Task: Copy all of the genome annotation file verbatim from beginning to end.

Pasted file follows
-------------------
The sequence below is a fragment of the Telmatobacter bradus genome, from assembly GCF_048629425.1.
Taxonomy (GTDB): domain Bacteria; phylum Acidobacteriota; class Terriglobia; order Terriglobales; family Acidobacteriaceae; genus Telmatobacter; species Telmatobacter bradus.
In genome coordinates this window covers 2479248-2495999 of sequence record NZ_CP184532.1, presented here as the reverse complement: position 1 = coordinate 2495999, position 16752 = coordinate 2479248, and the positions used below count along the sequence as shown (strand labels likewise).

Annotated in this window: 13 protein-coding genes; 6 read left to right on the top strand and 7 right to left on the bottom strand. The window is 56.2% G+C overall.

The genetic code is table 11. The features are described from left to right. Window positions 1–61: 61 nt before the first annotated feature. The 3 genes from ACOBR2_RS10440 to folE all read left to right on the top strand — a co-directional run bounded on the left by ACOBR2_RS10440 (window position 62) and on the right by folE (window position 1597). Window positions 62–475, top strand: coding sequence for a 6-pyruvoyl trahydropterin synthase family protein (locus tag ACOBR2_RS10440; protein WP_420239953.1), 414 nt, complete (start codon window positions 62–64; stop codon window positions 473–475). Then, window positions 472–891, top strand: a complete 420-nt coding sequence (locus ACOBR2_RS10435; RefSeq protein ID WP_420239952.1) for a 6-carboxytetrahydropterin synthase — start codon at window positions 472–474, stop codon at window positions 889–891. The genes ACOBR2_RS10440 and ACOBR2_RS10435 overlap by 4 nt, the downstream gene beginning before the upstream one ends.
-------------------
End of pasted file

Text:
The sequence below is a fragment of the Telmatobacter bradus genome, from assembly GCF_048629425.1.
Taxonomy (GTDB): domain Bacteria; phylum Acidobacteriota; class Terriglobia; order Terriglobales; family Acidobacteriaceae; genus Telmatobacter; species Telmatobacter bradus.
In genome coordinates this window covers 2479248-2495999 of sequence record NZ_CP184532.1, presented here as the reverse complement: position 1 = coordinate 2495999, position 16752 = coordinate 2479248, and the positions used below count along the sequence as shown (strand labels likewise).

Annotated in this window: 13 protein-coding genes; 6 read left to right on the top strand and 7 right to left on the bottom strand. The window is 56.2% G+C overall.

The genetic code is table 11. The features are described from left to right. Window positions 1–61: 61 nt before the first annotated feature. The 3 genes from ACOBR2_RS10440 to folE all read left to right on the top strand — a co-directional run bounded on the left by ACOBR2_RS10440 (window position 62) and on the right by folE (window position 1597). Window positions 62–475, top strand: coding sequence for a 6-pyruvoyl trahydropterin synthase family protein (locus tag ACOBR2_RS10440; protein WP_420239953.1), 414 nt, complete (start codon window positions 62–64; stop codon window positions 473–475). Then, window positions 472–891, top strand: a complete 420-nt coding sequence (locus ACOBR2_RS10435; RefSeq protein ID WP_420239952.1) for a 6-carboxytetrahydropterin synthase — start codon at window positions 472–474, stop codon at window positions 889–891. The genes ACOBR2_RS10440 and ACOBR2_RS10435 overlap by 4 nt, the downstream gene beginning before the upstream one ends.